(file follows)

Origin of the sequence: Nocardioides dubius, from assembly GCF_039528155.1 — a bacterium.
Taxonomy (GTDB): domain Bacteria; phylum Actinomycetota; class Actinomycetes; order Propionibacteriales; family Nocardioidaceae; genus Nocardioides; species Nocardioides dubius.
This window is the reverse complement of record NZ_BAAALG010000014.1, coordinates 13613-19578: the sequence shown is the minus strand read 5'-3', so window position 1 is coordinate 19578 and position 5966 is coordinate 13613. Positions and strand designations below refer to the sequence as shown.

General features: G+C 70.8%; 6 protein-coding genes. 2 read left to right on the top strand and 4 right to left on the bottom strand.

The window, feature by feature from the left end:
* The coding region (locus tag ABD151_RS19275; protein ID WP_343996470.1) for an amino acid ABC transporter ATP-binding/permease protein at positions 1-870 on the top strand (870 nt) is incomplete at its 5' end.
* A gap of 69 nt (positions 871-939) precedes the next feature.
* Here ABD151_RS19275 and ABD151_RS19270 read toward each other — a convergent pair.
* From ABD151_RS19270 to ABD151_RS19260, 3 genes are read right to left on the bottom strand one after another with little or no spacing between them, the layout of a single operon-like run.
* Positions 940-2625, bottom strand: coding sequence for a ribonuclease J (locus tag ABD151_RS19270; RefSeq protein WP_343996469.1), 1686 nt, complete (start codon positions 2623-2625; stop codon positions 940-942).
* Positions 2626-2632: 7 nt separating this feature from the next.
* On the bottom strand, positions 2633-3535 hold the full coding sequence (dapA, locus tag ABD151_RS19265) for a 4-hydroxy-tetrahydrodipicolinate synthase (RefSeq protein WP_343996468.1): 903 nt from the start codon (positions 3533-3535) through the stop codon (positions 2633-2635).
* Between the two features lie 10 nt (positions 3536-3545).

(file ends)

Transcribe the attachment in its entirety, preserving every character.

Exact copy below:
Origin of the sequence: Nocardioides dubius, from assembly GCF_039528155.1 — a bacterium.
Taxonomy (GTDB): domain Bacteria; phylum Actinomycetota; class Actinomycetes; order Propionibacteriales; family Nocardioidaceae; genus Nocardioides; species Nocardioides dubius.
This window is the reverse complement of record NZ_BAAALG010000014.1, coordinates 13613-19578: the sequence shown is the minus strand read 5'-3', so window position 1 is coordinate 19578 and position 5966 is coordinate 13613. Positions and strand designations below refer to the sequence as shown.

General features: G+C 70.8%; 6 protein-coding genes. 2 read left to right on the top strand and 4 right to left on the bottom strand.

The window, feature by feature from the left end:
* The coding region (locus tag ABD151_RS19275; protein ID WP_343996470.1) for an amino acid ABC transporter ATP-binding/permease protein at positions 1-870 on the top strand (870 nt) is incomplete at its 5' end.
* A gap of 69 nt (positions 871-939) precedes the next feature.
* Here ABD151_RS19275 and ABD151_RS19270 read toward each other — a convergent pair.
* From ABD151_RS19270 to ABD151_RS19260, 3 genes are read right to left on the bottom strand one after another with little or no spacing between them, the layout of a single operon-like run.
* Positions 940-2625, bottom strand: coding sequence for a ribonuclease J (locus tag ABD151_RS19270; RefSeq protein WP_343996469.1), 1686 nt, complete (start codon positions 2623-2625; stop codon positions 940-942).
* Positions 2626-2632: 7 nt separating this feature from the next.
* On the bottom strand, positions 2633-3535 hold the full coding sequence (dapA, locus tag ABD151_RS19265) for a 4-hydroxy-tetrahydrodipicolinate synthase (RefSeq protein WP_343996468.1): 903 nt from the start codon (positions 3533-3535) through the stop codon (positions 2633-2635).
* Between the two features lie 10 nt (positions 3536-3545).